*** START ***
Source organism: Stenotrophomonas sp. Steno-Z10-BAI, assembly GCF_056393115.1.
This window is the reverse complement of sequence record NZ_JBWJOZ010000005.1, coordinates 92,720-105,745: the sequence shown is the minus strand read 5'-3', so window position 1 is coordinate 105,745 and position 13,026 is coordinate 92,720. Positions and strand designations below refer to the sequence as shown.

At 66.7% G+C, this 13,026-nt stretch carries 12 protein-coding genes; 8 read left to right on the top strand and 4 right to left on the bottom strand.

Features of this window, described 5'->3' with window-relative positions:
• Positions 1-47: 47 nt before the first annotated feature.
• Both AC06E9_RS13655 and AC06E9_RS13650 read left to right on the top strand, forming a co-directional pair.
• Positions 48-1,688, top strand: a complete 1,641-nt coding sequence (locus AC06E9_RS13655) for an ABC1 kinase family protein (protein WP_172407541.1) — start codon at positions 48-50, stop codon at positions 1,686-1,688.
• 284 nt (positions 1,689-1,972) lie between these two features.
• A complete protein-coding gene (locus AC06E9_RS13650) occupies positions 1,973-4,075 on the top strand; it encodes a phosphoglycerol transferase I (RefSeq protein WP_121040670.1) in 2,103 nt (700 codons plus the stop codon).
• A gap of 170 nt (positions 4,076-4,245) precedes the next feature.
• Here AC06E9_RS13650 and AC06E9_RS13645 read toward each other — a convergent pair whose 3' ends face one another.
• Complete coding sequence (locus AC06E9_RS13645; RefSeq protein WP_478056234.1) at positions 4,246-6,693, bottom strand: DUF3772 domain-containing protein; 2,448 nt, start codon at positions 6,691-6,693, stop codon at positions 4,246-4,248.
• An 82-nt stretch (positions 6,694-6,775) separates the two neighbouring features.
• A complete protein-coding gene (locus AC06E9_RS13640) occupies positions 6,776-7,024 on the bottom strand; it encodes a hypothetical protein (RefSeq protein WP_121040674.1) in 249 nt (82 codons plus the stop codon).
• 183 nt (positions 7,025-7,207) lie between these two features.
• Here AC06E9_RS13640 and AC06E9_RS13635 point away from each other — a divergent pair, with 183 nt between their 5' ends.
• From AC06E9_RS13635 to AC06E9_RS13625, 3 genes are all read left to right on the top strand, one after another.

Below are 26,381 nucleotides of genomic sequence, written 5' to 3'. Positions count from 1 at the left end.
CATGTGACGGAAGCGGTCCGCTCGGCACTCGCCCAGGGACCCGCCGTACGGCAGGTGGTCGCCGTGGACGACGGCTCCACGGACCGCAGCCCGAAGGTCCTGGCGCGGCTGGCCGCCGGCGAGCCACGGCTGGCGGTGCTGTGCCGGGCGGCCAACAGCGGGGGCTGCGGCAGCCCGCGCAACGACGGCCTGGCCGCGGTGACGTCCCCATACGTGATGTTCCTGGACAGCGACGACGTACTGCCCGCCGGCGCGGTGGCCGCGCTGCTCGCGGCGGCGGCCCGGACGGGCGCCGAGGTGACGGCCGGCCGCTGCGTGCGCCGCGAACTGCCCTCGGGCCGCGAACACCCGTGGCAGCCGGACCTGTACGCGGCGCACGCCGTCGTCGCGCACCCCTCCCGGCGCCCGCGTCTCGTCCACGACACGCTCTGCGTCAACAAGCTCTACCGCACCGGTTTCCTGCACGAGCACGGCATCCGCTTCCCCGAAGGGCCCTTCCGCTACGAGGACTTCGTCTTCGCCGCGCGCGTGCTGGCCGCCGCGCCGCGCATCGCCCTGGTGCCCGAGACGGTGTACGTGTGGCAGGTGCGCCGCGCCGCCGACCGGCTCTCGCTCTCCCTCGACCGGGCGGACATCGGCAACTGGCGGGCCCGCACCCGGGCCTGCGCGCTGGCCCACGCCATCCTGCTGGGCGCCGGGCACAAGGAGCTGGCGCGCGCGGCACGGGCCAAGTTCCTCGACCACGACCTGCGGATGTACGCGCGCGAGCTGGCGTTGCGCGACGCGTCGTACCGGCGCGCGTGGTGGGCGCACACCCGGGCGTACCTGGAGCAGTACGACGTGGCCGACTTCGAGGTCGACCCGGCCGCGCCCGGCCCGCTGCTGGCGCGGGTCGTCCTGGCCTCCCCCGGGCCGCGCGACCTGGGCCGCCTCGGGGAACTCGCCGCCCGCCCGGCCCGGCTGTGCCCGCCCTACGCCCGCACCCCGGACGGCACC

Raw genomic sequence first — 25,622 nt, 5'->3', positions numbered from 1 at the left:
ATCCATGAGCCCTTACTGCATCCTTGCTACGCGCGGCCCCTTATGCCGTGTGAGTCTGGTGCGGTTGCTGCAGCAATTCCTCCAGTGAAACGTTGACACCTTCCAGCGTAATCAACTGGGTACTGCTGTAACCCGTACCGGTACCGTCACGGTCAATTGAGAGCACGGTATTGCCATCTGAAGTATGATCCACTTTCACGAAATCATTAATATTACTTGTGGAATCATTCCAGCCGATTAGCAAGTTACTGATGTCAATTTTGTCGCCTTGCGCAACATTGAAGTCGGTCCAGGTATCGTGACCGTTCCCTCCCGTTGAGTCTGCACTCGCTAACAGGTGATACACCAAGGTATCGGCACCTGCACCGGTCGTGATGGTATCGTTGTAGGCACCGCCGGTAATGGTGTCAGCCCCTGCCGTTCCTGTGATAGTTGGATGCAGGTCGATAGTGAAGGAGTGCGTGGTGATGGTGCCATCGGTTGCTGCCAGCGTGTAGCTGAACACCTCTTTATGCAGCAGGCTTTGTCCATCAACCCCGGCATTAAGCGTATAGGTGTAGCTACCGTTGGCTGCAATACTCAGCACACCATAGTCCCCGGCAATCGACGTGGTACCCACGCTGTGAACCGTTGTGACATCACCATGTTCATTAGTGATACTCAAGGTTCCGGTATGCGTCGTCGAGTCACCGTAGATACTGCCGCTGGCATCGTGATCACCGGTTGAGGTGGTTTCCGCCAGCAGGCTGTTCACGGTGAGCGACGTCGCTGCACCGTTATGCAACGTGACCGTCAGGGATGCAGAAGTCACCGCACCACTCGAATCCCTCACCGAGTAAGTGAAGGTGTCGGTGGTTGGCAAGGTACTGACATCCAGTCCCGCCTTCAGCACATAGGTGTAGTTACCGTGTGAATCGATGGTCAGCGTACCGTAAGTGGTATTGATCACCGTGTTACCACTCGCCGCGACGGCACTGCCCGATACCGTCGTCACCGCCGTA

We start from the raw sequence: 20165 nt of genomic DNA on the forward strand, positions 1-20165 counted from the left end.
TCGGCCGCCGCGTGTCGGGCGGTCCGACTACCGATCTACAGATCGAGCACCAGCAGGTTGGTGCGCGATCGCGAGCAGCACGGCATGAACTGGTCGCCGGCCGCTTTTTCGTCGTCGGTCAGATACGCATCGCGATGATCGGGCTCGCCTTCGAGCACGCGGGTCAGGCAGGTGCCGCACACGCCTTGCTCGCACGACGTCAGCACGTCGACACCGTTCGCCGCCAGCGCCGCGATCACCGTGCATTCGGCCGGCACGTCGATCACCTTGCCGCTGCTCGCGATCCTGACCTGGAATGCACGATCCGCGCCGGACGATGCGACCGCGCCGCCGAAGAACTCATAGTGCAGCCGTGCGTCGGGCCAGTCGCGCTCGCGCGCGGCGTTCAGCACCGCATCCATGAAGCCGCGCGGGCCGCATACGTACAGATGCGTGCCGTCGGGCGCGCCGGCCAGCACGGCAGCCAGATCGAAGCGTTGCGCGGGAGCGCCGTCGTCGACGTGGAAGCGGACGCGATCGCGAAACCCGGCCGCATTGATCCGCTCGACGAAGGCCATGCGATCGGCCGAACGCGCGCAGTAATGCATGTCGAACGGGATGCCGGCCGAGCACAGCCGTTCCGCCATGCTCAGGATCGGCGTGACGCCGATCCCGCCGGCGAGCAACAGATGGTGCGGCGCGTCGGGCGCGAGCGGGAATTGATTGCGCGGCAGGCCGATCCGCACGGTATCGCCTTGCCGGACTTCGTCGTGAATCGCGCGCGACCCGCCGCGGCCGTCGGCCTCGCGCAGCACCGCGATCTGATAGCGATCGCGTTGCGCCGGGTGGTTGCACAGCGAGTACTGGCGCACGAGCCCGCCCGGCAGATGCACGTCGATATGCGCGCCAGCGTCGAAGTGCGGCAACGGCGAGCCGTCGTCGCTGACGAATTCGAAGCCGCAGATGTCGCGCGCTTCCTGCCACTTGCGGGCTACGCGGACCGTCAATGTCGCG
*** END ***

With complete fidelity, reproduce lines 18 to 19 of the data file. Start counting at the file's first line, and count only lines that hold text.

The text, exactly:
Below are 26,381 nucleotides of genomic sequence, written 5' to 3'. Positions count from 1 at the left end.
CATGTGACGGAAGCGGTCCGCTCGGCACTCGCCCAGGGACCCGCCGTACGGCAGGTGGTCGCCGTGGACGACGGCTCCACGGACCGCAGCCCGAAGGTCCTGGCGCGGCTGGCCGCCGGCGAGCCACGGCTGGCGGTGCTGTGCCGGGCGGCCAACAGCGGGGGCTGCGGCAGCCCGCGCAACGACGGCCTGGCCGCGGTGACGTCCCCATACGTGATGTTCCTGGACAGCGACGACGTACTGCCCGCCGGCGCGGTGGCCGCGCTGCTCGCGGCGGCGGCCCGGACGGGCGCCGAGGTGACGGCCGGCCGCTGCGTGCGCCGCGAACTGCCCTCGGGCCGCGAACACCCGTGGCAGCCGGACCTGTACGCGGCGCACGCCGTCGTCGCGCACCCCTCCCGGCGCCCGCGTCTCGTCCACGACACGCTCTGCGTCAACAAGCTCTACCGCACCGGTTTCCTGCACGAGCACGGCATCCGCTTCCCCGAAGGGCCCTTCCGCTACGAGGACTTCGTCTTCGCCGCGCGCGTGCTGGCCGCCGCGCCGCGCATCGCCCTGGTGCCCGAGACGGTGTACGTGTGGCAGGTGCGCCGCGCCGCCGACCGGCTCTCGCTCTCCCTCGACCGGGCGGACATCGGCAACTGGCGGGCCCGCACCCGGGCCTGCGCGCTGGCCCACGCCATCCTGCTGGGCGCCGGGCACAAGGAGCTGGCGCGCGCGGCACGGGCCAAGTTCCTCGACCACGACCTGCGGATGTACGCGCGCGAGCTGGCGTTGCGCGACGCGTCGTACCGGCGCGCGTGGTGGGCGCACACCCGGGCGTACCTGGAGCAGTACGACGTGGCCGACTTCGAGGTCGACCCGGCCGCGCCCGGCCCGCTGCTGGCGCGGGTCGTCCTGGCCTCCCCCGGGCCGCGCGACCTGGGCCGCCTCGGGGAACTCGCCGCCCGCCCGGCCCGGCTGTGCCCGCCCTACGCCCGCACCCCGGACGGCACC